Karla Dickens, Never Forgotten, 2015

Throughout her practice, artist Karla Dickens has exposed unpalatable truths about Australia’s past and ongoing relationship with its traditional owners. Her work has celebrated historical figures like Bungaree, interpreted histories of institutionalisation and dispossession, and articulated the continuing impact of illegal invasion on Indigenous peoples’ experience of loss, spirituality and sexuality.

Never Forgotten was a text piece woven onto the chain link fence surrounding the archaeological remains of the Blacktown Native Institution. The words ‘Loving Memory’ were created with strips of cloth and canvas, tied to the fence by the artist and community members both Aboriginal and non-Aboriginal. The cloth refers directly to the bedsheets of the children kept in the schoolhouse during its operation from 1823 – 1829. At the final event on Saturday 7 November, the words were set ablaze and allowed to burn until ash.

Never Forgotten is a memorial to the experiences of the pupils at the Blacktown Native Institution, many of whom were taken unwillingly or through coercion into the care of the state. The Institution is one of the earliest sites of what we now know as the stolen generations – the widespread and systematic removal of Aboriginal children from their families in an attempt to sever their connection to culture and kinship as a means of assimilation into a European way of life. At the time of the Institution, this formed part of a suite of government policies designed to control the Indigenous peoples, including punitive raids, public executions, limits on the size of gatherings, and formal identification.[1]

Conditions at the Institution were described as being severe, run in a fashion similar to an orphan school.[2] Of course many of the students were not orphans, and in fact their families often camped nearby on the land granted to Colebee and Nurragingy, known as Black’s Town. Contact with their families was intentionally limited and the rules and regulations of the Institution expressly forbade children the ‘permission to leave, or to be taken away by any Person whatever (whether Parents or other Relatives)’.[3] During the Blacktown Native Institution Project, stories were told by Darug people of parents hiding in the nearby bush, making bird calls to their children inside; and of children escaping through the reeds under the cover of darkness to their waiting families. Indeed, records show a number of children escaped from the Institution during its existence, ultimately leading to its closure due to its inability to retain students.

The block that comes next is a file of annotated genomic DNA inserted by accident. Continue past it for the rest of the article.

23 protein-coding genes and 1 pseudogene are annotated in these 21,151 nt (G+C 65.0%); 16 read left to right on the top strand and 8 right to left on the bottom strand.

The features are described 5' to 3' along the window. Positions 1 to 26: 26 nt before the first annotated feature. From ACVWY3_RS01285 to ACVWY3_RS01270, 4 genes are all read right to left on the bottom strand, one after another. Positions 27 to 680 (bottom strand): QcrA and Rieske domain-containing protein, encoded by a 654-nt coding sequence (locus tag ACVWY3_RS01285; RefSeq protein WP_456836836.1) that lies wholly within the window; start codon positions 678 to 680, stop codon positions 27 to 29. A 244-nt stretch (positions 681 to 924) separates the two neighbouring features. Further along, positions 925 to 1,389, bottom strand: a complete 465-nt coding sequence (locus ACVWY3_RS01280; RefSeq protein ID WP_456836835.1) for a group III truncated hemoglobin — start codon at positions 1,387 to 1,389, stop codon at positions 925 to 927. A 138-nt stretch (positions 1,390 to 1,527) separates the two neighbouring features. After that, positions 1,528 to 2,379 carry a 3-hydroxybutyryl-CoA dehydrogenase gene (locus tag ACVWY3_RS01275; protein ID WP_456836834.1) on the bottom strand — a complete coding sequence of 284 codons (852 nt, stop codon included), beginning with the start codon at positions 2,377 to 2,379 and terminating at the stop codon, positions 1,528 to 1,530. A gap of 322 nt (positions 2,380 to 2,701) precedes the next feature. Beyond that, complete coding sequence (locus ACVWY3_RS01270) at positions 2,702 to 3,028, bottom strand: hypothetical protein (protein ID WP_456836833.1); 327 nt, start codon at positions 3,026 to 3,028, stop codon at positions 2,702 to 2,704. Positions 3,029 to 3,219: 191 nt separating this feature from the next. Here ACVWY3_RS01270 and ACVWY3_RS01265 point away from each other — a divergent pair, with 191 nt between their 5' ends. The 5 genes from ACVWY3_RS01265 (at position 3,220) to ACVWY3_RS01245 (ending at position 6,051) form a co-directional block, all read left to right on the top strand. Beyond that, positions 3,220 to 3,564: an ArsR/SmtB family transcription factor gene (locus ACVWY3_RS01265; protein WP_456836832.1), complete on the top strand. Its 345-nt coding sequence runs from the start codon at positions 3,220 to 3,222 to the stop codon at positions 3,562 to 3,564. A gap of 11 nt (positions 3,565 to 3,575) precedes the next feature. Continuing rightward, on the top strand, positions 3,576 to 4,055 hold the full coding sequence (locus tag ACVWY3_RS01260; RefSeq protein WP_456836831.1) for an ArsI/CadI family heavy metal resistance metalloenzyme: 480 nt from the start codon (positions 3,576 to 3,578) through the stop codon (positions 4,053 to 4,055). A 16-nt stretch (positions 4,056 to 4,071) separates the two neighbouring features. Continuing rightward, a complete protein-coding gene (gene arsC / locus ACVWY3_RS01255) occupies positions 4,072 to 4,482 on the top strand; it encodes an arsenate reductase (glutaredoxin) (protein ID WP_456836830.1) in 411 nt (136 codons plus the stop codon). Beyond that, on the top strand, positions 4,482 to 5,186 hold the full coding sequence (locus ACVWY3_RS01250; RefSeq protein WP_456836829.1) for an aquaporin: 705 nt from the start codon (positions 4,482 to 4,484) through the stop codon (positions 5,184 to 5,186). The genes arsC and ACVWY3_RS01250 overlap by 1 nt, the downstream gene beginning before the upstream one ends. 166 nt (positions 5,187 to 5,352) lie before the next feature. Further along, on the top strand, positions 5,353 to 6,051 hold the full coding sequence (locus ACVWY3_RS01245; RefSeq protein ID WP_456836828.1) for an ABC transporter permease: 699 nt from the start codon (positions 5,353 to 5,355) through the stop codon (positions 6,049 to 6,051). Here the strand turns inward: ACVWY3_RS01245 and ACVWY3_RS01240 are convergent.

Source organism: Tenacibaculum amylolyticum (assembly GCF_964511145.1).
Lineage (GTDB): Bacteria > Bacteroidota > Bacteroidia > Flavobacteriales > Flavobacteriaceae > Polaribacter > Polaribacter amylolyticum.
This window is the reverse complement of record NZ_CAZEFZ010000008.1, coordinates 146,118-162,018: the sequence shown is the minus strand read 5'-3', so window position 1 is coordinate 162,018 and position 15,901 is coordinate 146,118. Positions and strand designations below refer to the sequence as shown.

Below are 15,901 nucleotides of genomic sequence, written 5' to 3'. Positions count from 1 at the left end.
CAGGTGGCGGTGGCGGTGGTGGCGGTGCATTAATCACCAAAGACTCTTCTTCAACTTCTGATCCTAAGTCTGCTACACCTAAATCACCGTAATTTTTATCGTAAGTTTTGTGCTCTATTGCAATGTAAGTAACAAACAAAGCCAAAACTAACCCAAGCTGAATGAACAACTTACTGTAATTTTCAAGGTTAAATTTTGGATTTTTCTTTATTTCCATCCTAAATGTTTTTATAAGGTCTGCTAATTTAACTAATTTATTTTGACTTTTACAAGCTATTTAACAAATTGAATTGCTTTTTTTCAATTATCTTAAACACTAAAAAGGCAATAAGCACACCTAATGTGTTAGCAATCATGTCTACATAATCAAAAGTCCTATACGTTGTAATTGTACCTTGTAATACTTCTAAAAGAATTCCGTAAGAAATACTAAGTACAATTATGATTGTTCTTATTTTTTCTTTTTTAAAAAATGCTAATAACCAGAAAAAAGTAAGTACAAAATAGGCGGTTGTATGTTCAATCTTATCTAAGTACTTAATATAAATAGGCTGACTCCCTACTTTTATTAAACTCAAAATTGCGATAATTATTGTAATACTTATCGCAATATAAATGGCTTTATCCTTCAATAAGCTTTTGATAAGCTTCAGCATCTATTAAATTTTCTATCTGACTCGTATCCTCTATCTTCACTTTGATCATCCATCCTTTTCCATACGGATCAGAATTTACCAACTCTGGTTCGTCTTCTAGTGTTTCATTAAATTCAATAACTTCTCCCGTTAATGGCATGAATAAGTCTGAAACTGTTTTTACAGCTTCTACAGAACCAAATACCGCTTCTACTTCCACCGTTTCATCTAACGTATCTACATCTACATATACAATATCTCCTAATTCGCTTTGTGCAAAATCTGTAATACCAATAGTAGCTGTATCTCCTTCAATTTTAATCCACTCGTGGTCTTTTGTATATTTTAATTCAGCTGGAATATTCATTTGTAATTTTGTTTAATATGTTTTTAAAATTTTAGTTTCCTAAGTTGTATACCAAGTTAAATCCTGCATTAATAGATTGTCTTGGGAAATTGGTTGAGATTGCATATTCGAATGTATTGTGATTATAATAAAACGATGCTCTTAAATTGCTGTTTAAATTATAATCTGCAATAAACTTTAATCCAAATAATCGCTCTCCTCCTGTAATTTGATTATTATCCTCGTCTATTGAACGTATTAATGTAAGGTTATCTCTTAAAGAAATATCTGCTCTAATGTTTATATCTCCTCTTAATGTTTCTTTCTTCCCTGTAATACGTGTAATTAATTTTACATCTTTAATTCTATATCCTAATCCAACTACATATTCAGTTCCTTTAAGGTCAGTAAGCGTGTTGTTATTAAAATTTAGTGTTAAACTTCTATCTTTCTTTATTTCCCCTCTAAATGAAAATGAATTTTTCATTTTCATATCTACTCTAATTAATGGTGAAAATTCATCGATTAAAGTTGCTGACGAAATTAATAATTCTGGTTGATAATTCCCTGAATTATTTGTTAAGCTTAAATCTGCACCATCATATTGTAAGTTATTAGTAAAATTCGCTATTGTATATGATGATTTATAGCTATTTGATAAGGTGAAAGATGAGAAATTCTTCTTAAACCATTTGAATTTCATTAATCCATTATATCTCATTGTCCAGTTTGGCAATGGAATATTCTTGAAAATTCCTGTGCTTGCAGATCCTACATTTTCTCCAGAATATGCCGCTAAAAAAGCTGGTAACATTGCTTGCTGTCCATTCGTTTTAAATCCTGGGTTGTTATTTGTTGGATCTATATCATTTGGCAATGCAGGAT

Dickens’ work speaks to this history broadly, and specifically to the lived experiences of the children who were kept at the school: to the depersonalising experience of institutionalisation; to the rupture in kinship and culture; and to the nurture that they were denied. The reference to bedsheets evokes the intimate experience of sleep, which should be a time of rest and regeneration, but for these children would have been an alien and alienating experience, tucked into bed under unfamiliar fabrics and held away from their families.

Never Forgotten expands on themes that Dickens has explored in her practice previously, such as grief, memory, and intimacy. In 2008, Lismore Regional Gallery held a solo exhibition of Dickens’ work titled Loving Memory. The exhibition included mixed media works on canvas and soft sculptures, reflecting on personal and cultural experiences of loss, and the enduring relationship we have with those who have passed away. Never Forgotten builds on her previous work responding to the Blacktown Native Institution as part of Blacktown Arts Centre’s 2013 exhibition, Sites of Experimentation. Dickens installed a series of washing lines on the site with vintage girls’ undergarments pegged to them. Through its use of these clothes, Whitewash (2013) articulated the intimate impacts of institutionalisation of Aboriginal girls – a concern echoed in the use of cloth in Never Forgotten.

Setting Never Forgotten alight was a complex gesture, yet capacious enough to contain a number of contradictory meanings. Fire has significance to Aboriginal people both as a traditional tool for land management and, more recently and despicably, as the lynching fires of colonists. Nonetheless, watching the work combust, an inferno to mark the culmination of the yearlong project on the site, was undoubtedly spectacular. It commenced in a violent burst of energy and was allowed to dwindle, time seeming to slow down as the words faded into ash. It was an almost religious or ecstatic experience – a cathartic release of grief and suffering.

The work has an ongoing presence on the site as a dark outline of text burned into the fence – a subtle yet poignant memorial to the children of the Blacktown Native Institution. Like so much of Dickens’ work, Never Forgotten serves as an affirmation of connections to the past, physically, culturally and spiritually.

Peter Johnson
C3West Assistant Curator
February 2016

[1] Historical Records of Australia Volume 99 in J Brook and J.L. Koen, The Parramatta Native Institution and the Black Town, New South Wales University Press, Kensington, 1991, p. 32. (as discussed in Julia Torpey, research paper, unpublished, 2015)
[2] Bickford, Ann, ‘The Archaeological Investigation of the Native Institution, Blacktown, New South Wales’, research paper, University of Sydney, 1981.Available: http://dx.doi.org/10.4227/11/50457FD9507A7
[3] ‘Rules and Regulations for the management of the Aborigines; of Blacktown Native Instituion of New South Wales; Established at Parramatta On the 18th of January, 1815’, George Howe, Government Printer, Sydney, 1819, p. 6.

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